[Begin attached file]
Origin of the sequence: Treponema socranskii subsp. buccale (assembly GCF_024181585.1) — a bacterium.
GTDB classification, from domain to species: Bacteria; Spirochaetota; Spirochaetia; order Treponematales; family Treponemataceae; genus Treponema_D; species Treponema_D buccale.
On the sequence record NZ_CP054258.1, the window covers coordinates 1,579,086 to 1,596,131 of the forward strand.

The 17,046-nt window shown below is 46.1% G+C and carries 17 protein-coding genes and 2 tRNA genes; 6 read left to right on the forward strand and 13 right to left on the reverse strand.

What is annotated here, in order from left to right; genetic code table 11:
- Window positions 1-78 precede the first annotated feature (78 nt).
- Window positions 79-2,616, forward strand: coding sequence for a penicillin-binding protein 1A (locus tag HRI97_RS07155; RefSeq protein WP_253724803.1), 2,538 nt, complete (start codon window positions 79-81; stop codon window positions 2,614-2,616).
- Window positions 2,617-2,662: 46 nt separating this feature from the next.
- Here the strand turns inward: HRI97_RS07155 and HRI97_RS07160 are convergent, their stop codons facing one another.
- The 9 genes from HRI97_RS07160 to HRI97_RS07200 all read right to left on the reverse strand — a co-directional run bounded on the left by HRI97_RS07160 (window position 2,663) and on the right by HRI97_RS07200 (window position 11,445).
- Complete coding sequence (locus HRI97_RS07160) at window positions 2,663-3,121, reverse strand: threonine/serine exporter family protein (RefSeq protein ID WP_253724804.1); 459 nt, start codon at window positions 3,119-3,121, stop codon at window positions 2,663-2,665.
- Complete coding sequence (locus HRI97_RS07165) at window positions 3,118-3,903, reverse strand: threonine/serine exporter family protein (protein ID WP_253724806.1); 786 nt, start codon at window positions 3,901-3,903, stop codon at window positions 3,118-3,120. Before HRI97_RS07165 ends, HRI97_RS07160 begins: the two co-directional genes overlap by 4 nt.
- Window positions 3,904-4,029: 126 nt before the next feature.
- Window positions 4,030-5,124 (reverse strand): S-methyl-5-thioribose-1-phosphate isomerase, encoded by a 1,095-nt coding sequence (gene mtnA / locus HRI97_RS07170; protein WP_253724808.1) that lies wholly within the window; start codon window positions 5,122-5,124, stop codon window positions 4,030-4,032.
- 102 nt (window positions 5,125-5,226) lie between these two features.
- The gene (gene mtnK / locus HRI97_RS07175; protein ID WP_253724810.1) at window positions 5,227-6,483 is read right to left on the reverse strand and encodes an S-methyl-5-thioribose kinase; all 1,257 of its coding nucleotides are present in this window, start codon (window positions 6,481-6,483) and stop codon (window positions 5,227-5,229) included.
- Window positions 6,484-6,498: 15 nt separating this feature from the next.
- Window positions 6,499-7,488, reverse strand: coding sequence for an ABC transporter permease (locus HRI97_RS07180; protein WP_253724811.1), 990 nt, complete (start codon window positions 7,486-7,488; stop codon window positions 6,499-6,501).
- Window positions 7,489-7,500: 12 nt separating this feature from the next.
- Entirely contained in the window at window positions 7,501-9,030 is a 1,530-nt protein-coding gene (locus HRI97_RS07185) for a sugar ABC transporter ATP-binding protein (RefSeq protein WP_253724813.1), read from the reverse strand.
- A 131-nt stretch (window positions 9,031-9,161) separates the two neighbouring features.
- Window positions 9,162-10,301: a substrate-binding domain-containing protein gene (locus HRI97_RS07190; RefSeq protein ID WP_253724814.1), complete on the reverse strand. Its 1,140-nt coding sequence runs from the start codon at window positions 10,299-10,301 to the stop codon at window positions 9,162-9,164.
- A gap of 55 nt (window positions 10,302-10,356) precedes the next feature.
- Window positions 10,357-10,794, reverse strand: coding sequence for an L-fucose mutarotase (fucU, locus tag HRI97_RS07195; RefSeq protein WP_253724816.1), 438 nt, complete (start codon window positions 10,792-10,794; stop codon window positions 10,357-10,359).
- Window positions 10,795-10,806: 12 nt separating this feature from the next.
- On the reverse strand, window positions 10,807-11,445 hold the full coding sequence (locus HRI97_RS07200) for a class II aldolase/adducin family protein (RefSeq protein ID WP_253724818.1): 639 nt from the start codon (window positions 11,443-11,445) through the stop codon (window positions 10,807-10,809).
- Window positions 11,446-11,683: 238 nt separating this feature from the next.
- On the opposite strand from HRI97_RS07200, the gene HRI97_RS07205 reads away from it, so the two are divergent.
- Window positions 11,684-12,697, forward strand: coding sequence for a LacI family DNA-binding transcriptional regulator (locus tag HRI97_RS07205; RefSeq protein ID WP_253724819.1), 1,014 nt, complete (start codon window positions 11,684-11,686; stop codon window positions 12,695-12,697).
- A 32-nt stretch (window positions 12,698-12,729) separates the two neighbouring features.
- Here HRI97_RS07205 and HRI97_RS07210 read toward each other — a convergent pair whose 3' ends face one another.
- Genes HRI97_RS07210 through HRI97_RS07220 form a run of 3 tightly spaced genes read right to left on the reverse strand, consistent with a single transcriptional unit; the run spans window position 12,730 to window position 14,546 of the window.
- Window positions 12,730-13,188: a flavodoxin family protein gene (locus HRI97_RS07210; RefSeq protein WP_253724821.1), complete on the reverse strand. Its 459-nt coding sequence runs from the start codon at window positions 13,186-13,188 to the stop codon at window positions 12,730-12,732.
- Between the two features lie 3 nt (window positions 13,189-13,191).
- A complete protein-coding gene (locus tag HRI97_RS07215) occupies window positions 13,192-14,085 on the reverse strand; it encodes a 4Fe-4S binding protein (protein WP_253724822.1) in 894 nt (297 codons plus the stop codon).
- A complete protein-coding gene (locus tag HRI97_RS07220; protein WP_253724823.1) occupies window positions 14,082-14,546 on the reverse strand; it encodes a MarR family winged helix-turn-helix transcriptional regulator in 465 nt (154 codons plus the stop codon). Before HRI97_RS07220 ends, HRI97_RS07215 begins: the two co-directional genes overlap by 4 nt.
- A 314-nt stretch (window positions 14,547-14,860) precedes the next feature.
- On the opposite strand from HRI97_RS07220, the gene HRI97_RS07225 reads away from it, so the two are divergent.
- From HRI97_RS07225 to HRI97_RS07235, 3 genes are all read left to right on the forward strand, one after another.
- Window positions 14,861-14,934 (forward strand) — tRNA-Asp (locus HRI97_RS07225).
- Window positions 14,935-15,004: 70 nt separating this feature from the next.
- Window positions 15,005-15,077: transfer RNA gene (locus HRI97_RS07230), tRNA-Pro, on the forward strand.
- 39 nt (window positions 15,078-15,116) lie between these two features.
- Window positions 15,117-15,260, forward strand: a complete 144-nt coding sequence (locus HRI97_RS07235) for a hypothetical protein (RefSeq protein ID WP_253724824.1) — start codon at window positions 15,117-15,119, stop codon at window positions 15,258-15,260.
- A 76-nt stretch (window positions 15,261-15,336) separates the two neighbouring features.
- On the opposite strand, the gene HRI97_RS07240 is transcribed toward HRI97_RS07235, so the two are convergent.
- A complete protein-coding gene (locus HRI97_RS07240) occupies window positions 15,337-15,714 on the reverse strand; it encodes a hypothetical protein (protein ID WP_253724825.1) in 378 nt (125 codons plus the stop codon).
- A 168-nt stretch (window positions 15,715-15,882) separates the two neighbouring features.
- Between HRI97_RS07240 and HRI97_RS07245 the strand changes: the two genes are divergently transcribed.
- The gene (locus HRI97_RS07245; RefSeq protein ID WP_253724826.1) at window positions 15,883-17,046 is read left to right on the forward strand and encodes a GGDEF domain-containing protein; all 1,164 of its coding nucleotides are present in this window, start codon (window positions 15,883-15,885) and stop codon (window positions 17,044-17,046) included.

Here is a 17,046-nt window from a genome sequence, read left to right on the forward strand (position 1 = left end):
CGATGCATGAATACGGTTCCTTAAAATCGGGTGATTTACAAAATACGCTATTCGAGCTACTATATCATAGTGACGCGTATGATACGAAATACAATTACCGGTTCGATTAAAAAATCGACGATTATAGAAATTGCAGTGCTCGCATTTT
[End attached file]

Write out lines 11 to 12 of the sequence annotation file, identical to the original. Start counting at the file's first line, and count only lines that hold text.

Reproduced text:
- Complete coding sequence (locus HRI97_RS07160) at window positions 2,663-3,121, reverse strand: threonine/serine exporter family protein (RefSeq protein ID WP_253724804.1); 459 nt, start codon at window positions 3,119-3,121, stop codon at window positions 2,663-2,665.
- Complete coding sequence (locus HRI97_RS07165) at window positions 3,118-3,903, reverse strand: threonine/serine exporter family protein (protein ID WP_253724806.1); 786 nt, start codon at window positions 3,901-3,903, stop codon at window positions 3,118-3,120. Before HRI97_RS07165 ends, HRI97_RS07160 begins: the two co-directional genes overlap by 4 nt.